Tongue lesions in psoriasis: a controlled study
Department of Dermatology, Tehran University of Medical Sciences, RAZI Hospital, Vahdate-Eslami Sq. 11966 Tehran, Iran
BMC Dermatology 2004, 4:16 doi:10.1186/1471-5945-4-16Published: 4 November 2004
Our objective was to study tongue lesions and their significance in psoriatic patients.
The oral mucosa was examined in 200 psoriatic patients presenting to Razi Hospital in Tehran, Iran, and 200 matched controls.
Fissured tongue (FT) and benign migratory glossitis (BMG) were the two most frequent findings. FT was seen more frequently in psoriatic patients (n = 66, 33%) than the control group (n = 19, 9.5%) [odds ratio (OR): 4.69; 95% confidence interval (CI): 2.61–8.52] (p-value < 0.0001). BMG, too, was significantly more frequent in psoriatic patients (28 cases, 14%) than the control group (12 cases, 6%) (OR: 2.55; 95% CI: 1.20–5.50) (p-value < 0.012). In 11 patients (5.5%), FT and BMG coexisted.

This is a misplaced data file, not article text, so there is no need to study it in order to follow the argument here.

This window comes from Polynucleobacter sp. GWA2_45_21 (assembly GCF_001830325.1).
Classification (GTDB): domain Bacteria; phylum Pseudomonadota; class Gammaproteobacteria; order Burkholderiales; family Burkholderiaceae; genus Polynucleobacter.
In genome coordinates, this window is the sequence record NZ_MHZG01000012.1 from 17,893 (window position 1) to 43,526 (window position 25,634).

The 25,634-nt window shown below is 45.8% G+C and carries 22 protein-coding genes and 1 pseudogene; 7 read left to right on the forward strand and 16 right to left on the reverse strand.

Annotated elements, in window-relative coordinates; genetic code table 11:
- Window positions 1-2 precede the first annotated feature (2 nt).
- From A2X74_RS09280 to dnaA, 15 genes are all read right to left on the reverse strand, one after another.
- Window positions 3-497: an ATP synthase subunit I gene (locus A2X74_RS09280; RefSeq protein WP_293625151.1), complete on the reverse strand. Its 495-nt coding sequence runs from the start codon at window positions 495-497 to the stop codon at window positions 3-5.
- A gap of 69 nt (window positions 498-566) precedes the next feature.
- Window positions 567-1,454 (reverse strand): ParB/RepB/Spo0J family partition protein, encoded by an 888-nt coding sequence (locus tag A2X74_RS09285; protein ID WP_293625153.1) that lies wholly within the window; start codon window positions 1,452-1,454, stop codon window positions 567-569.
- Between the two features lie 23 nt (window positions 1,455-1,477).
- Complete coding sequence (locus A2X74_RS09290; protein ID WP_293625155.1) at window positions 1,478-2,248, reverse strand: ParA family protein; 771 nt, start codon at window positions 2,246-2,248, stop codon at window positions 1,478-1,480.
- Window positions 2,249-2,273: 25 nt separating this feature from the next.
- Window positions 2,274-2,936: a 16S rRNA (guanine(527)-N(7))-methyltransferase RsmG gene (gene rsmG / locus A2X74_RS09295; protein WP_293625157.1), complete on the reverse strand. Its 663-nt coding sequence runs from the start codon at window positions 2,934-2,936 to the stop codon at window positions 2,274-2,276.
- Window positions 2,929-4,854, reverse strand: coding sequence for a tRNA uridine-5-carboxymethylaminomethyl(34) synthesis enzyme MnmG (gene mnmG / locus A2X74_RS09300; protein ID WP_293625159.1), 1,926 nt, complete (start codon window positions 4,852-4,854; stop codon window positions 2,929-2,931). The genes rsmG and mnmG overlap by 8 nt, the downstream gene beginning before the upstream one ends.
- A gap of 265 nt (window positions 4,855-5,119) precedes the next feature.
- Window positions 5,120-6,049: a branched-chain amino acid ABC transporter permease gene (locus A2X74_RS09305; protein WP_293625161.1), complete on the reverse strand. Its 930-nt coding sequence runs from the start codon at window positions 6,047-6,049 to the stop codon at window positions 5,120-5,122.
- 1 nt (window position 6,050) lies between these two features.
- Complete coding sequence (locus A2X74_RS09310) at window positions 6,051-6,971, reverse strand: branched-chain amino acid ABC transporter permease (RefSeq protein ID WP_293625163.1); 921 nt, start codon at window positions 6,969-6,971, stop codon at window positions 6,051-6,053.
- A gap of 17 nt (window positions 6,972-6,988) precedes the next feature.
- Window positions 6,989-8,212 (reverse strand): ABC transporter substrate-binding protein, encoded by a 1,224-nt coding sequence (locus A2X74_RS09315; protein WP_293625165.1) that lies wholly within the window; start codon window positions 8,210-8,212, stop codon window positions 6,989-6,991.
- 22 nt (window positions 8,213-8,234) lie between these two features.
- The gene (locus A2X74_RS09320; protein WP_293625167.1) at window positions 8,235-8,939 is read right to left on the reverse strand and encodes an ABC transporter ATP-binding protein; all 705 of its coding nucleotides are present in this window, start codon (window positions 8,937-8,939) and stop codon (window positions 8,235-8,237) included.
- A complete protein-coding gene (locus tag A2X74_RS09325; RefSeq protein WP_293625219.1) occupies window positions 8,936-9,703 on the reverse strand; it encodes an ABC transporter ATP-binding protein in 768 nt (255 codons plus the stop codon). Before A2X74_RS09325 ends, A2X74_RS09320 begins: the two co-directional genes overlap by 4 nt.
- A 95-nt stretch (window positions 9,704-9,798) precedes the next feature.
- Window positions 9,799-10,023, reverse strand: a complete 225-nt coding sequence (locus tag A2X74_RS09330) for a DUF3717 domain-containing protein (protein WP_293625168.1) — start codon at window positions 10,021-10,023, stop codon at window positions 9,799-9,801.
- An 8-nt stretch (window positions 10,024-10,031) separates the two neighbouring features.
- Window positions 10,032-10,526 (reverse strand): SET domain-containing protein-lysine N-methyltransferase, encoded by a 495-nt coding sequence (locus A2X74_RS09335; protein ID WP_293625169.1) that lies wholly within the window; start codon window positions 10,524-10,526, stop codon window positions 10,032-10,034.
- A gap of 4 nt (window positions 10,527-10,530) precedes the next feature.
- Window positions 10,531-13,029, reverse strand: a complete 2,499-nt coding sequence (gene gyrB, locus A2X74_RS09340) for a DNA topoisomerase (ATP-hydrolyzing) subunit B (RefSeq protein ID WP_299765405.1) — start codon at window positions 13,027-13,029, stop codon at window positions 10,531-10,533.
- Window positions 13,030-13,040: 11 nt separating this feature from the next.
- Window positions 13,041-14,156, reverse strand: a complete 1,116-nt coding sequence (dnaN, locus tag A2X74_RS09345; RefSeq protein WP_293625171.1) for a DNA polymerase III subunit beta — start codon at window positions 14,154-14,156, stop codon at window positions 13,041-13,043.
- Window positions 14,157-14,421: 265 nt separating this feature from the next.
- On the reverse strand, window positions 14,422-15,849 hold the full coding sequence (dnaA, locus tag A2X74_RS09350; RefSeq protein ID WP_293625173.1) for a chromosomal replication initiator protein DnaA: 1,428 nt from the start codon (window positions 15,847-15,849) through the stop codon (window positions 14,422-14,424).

FT was more frequent in pustular psoriasis (7 cases, 53.8%) than erythemato-squamous types (56 cases, 30.4%). On the other hand, the frequency of BMG increased with the severity of psoriasis in plaque-type psoriasis assessed by psoriasis area and severity index (PASI) score.
Nonspecific tongue lesions are frequently observed in psoriasis. Further studies are recommended to substantiate the clinical significance of these seemingly nonspecific findings in suspected psoriatic cases.